$$\begin{aligned} G^{(k)}_{n,\lambda,\frac{1}{\varGamma}}(x)= G_{n,\lambda}^{(k)}(x). \end{aligned}$$
(51)

Proof

Let \(p(n)=\frac{1}{\varGamma(n)}=\frac{1}{(n-1)!}\). Then we have

$$ \begin{aligned} [b]\sum_{n=0}^{\infty}G^{(k)}_{n,\lambda,\frac{1}{\varGamma}}(x) \frac {t^{n}}{n!}&=\frac{u_{k}(\log(1+2t)|\frac{1}{\varGamma})}{e_{\lambda }(t)+1}e_{\lambda}^{x}(t) \\ &=\frac{\operatorname{Ei}_{k}(\log(1+2t))}{e_{\lambda}(t)+1}e_{\lambda}^{x}(t)=\sum _{n=0}^{\infty}G_{n,\lambda}^{(k)}(x) \frac{t^{n}}{n!}. \end{aligned} $$
(52)

Thus, we have what we wanted. □

Theorem 12

For\(n\in\mathbb{N}\cup\{0\}\)and\(k\in \mathbb{Z}\), we have

$$ \begin{aligned} G^{(k)}_{n,\lambda,p}= \sum_{l=0}^{n}\sum _{m=0}^{l}{n \choose l} \frac {p(m+1)(m+1)!}{(m+1)^{k}}\frac{2^{l}}{l+1}S_{1}(l+1,m+1) G_{n-l,\lambda}. \end{aligned} $$
(53)

Proof

From (11) and (13), we have

$$ \begin{aligned}[b] \sum_{n=0}^{\infty}G^{(k)}_{n,\lambda,p} \frac{t^{n}}{n!}&=\frac {1}{e_{\lambda}(t)+1}\sum_{m=1}^{\infty} \frac {p(m)}{m^{k}}\bigl(\log(1+2t)\bigr)^{m} \\ &=\frac{1}{e_{\lambda}(t)+1}\sum_{m=0}^{\infty} \frac {p(m+1)(m+1)!}{(m+1)^{k}}\sum_{l=m+1}^{\infty}S_{1}(l,m+1) \frac {2^{l}t^{l}}{l!} \\ &=\frac{2t}{e_{\lambda}(t)+1}\sum_{m=0}^{\infty} \frac {p(m+1)(m+1)!}{(m+1)^{k}}\sum_{l=m}^{\infty}S_{1}(l+1,m+1) \frac {2^{l}t^{l}}{(l+1)!} \\ &= \Biggl(\sum_{j=0}^{\infty}G_{j,\lambda} \frac{t^{j}}{j!} \Biggr)\sum_{l=0}^{\infty} \Biggl(\sum_{m=0}^{l} \frac {p(m+1)(m+1)!}{(m+1)^{k}}S_{1}(l+1,m+1)\frac{2^{l}}{(l+1)} \Biggr) \frac {t^{l}}{l!} \\ &=\sum_{n=0}^{\infty} \Biggl(\sum _{l=0}^{n}\sum_{m=0}^{l} {n \choose l}\frac{p(m+1)(m+1)!}{(m+1)^{k}}\frac {2^{l}}{l+1}S_{1}(l+1,m+1)G_{n-l,\lambda} \Biggr)\frac{t^{n}}{n!}. \end{aligned} $$
(54)

Therefore, by comparing the coefficients on both sides of (54), we obtain the result of this theorem. □

Theorem 13

For\(n\in\mathbb{N}\cup\{0\}\)and\(k\in \mathbb{Z}\), we have

$$ \begin{aligned} G_{n,\lambda,p}^{(k)}= \sum_{l=0}^{n}\sum _{m=0}^{l+1}{n \choose l+1} \frac{p(m+1)(m+1)!}{(m+1)^{k}}2^{l-1}S_{1}(l,m+1)E_{n-l,\lambda}. \end{aligned} $$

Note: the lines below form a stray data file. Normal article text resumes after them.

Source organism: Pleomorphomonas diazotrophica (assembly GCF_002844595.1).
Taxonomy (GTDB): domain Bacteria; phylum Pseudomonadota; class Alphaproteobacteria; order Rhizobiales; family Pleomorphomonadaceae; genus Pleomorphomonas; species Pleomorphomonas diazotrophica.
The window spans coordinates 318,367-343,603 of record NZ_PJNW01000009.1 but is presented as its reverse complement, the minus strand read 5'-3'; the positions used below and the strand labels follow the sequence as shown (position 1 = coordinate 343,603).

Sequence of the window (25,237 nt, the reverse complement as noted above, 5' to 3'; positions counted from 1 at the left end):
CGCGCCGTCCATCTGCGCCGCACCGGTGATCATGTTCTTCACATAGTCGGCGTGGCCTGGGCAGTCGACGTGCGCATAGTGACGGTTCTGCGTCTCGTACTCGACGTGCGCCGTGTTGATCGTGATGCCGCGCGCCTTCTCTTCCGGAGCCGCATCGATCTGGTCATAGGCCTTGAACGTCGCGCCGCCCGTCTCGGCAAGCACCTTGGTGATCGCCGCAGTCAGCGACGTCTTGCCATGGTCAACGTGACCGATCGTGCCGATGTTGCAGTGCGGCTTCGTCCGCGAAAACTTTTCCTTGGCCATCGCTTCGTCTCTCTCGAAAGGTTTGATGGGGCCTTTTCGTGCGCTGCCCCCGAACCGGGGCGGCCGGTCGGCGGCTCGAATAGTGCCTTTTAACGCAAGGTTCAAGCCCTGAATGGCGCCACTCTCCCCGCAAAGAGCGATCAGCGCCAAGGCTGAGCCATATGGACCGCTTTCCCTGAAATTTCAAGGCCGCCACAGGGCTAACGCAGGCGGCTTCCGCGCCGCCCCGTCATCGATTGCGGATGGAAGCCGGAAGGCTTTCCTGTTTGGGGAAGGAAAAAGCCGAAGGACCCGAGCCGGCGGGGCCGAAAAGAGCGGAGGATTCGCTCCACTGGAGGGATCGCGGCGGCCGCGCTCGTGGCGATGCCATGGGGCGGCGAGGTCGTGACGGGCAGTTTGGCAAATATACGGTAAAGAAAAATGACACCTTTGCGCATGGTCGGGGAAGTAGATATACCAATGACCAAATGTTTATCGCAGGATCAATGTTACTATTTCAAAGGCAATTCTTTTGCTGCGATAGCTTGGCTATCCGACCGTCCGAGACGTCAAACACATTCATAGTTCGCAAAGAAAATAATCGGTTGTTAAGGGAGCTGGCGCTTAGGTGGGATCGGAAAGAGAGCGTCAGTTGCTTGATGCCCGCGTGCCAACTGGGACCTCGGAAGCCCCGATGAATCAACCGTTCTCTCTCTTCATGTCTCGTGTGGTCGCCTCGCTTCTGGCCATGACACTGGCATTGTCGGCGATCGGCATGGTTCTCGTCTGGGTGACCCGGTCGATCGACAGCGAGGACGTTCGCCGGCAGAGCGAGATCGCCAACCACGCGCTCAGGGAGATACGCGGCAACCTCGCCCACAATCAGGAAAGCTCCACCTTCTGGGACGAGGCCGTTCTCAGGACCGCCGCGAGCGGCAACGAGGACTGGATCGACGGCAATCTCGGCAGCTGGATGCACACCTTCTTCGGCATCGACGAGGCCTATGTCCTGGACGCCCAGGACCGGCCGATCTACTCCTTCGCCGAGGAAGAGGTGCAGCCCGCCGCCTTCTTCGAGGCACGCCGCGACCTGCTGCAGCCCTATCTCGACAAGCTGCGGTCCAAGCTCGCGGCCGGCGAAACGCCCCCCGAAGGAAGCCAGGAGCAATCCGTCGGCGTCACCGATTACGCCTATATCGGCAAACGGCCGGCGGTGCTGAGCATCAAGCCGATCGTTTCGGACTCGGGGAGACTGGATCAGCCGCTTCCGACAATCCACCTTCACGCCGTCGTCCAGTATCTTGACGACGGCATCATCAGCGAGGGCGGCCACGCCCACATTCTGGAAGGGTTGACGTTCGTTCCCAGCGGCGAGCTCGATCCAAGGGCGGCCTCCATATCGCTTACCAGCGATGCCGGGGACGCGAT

(55)

Proof

From (8) and (13), we have

$$ \begin{aligned}[b] &\frac{1}{e_{\lambda}(t)+1} \sum _{m=1}^{\infty}\frac {p(m)(\log(1+2t))^{m}}{m^{k} }\cdot \frac{m!}{m!} \\ &\quad=\frac{1}{ e_{\lambda}(t)+1}\sum_{m=0}^{\infty}\frac {p(m+1)(m+1)!}{(m+1)^{k}}\frac{(\log(1+2t))^{m+1}}{(m+1)!} \\ &\quad=\frac{1}{2} \Biggl(\sum_{j=0}^{\infty} E_{j,\lambda}\frac {t^{j}}{j!} \Biggr)\sum_{m=0}^{\infty}\frac{p(m+1)(m+1)!}{(m+1)^{k}}\sum_{l=m+1}^{\infty}S_{1}(l,m+1) \frac{2^{l}t^{l}}{l!} \\ &\quad=\frac{1}{2} \Biggl(\sum_{j=0}^{\infty} E_{j,\lambda}\frac {t^{j}}{j!} \Biggr) \sum _{l=0}^{\infty}\Biggl( \sum _{m=0}^{l+1}\frac {p(m+1)(m+1)!}{(m+1)^{k}}2^{l} S_{1}(l,m+1) \Biggr)\frac{t^{l}}{l!} \\ &\quad=\sum_{n=0}^{\infty} \Biggl(\sum _{l=0}^{n}\sum_{m=0}^{l+1} {n \choose l+1}\frac{p(m+1)(m+1)!}{(m+1)^{k}}2^{l-1}S_{1}(l,m+1)E_{n-l,\lambda } \Biggr)\frac{t^{n}}{n!}. \end{aligned} $$
(56)

Thus, by comparing the coefficients on both sides of (56), we obtain the desired theorem. □

Theorem 14

For\(n\in\mathbb{N}\cup\{0\}\)and\(k\in \mathbb{Z}\), we have

$$ \begin{aligned} G_{n,\lambda,p}^{(k)}(x)= \sum_{\alpha=0}^{n} \sum _{l=0}^{\alpha} \sum_{m=1}^{l+1} {n \choose \alpha} {\alpha\choose l} (1)_{\alpha-1,\lambda} \frac{p(m)m!}{m^{k}}2^{n-\alpha +l}S_{1}(l+1,m)B_{n-\alpha,\frac{\lambda}{2}} \biggl(\frac{x}{2}\biggr). \end{aligned} $$
(57)

Proof

From (7), (8), and (13), we get